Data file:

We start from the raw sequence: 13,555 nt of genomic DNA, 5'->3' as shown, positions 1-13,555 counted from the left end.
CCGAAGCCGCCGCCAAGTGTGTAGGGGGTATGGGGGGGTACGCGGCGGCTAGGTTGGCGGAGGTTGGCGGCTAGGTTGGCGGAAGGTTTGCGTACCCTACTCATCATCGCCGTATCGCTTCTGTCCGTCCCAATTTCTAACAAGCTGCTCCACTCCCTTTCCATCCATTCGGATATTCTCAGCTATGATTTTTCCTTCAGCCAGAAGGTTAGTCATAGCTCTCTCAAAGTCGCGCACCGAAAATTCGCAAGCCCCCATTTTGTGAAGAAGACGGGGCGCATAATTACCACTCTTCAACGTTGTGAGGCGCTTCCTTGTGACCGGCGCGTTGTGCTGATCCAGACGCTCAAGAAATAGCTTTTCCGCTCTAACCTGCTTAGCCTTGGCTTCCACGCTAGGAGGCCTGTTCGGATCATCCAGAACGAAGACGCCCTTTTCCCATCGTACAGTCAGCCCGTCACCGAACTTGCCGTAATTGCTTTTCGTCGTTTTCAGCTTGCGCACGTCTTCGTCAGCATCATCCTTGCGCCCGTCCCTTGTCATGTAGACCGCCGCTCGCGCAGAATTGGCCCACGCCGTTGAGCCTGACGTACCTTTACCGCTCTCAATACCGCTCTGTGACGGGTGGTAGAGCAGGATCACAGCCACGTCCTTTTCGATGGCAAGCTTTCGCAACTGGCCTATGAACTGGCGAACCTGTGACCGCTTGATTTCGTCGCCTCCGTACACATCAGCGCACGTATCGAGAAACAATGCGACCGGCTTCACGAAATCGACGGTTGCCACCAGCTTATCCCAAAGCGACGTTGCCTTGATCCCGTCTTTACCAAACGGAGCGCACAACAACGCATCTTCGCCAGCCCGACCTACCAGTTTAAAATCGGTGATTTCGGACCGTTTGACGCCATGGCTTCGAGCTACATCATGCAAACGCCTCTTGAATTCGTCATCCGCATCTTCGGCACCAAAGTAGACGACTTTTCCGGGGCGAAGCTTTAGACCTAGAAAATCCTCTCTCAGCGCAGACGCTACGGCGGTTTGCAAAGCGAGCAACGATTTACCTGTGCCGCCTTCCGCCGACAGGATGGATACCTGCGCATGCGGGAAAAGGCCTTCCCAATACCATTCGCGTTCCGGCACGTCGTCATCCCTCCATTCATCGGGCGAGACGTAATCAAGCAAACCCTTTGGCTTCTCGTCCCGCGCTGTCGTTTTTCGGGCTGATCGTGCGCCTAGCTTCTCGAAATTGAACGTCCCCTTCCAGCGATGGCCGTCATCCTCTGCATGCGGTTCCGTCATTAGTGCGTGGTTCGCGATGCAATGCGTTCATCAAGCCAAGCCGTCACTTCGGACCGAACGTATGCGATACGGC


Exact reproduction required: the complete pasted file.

We start from the raw sequence: 13,555 nt of genomic DNA, 5'->3' as shown, positions 1-13,555 counted from the left end.
CCGAAGCCGCCGCCAAGTGTGTAGGGGGTATGGGGGGGTACGCGGCGGCTAGGTTGGCGGAGGTTGGCGGCTAGGTTGGCGGAAGGTTTGCGTACCCTACTCATCATCGCCGTATCGCTTCTGTCCGTCCCAATTTCTAACAAGCTGCTCCACTCCCTTTCCATCCATTCGGATATTCTCAGCTATGATTTTTCCTTCAGCCAGAAGGTTAGTCATAGCTCTCTCAAAGTCGCGCACCGAAAATTCGCAAGCCCCCATTTTGTGAAGAAGACGGGGCGCATAATTACCACTCTTCAACGTTGTGAGGCGCTTCCTTGTGACCGGCGCGTTGTGCTGATCCAGACGCTCAAGAAATAGCTTTTCCGCTCTAACCTGCTTAGCCTTGGCTTCCACGCTAGGAGGCCTGTTCGGATCATCCAGAACGAAGACGCCCTTTTCCCATCGTACAGTCAGCCCGTCACCGAACTTGCCGTAATTGCTTTTCGTCGTTTTCAGCTTGCGCACGTCTTCGTCAGCATCATCCTTGCGCCCGTCCCTTGTCATGTAGACCGCCGCTCGCGCAGAATTGGCCCACGCCGTTGAGCCTGACGTACCTTTACCGCTCTCAATACCGCTCTGTGACGGGTGGTAGAGCAGGATCACAGCCACGTCCTTTTCGATGGCAAGCTTTCGCAACTGGCCTATGAACTGGCGAACCTGTGACCGCTTGATTTCGTCGCCTCCGTACACATCAGCGCACGTATCGAGAAACAATGCGACCGGCTTCACGAAATCGACGGTTGCCACCAGCTTATCCCAAAGCGACGTTGCCTTGATCCCGTCTTTACCAAACGGAGCGCACAACAACGCATCTTCGCCAGCCCGACCTACCAGTTTAAAATCGGTGATTTCGGACCGTTTGACGCCATGGCTTCGAGCTACATCATGCAAACGCCTCTTGAATTCGTCATCCGCATCTTCGGCACCAAAGTAGACGACTTTTCCGGGGCGAAGCTTTAGACCTAGAAAATCCTCTCTCAGCGCAGACGCTACGGCGGTTTGCAAAGCGAGCAACGATTTACCTGTGCCGCCTTCCGCCGACAGGATGGATACCTGCGCATGCGGGAAAAGGCCTTCCCAATACCATTCGCGTTCCGGCACGTCGTCATCCCTCCATTCATCGGGCGAGACGTAATCAAGCAAACCCTTTGGCTTCTCGTCCCGCGCTGTCGTTTTTCGGGCTGATCGTGCGCCTAGCTTCTCGAAATTGAACGTCCCCTTCCAGCGATGGCCGTCATCCTCTGCATGCGGTTCCGTCATTAGTGCGTGGTTCGCGATGCAATGCGTTCATCAAGCCAAGCCGTCACTTCGGACCGAACGTATGCGATACGGC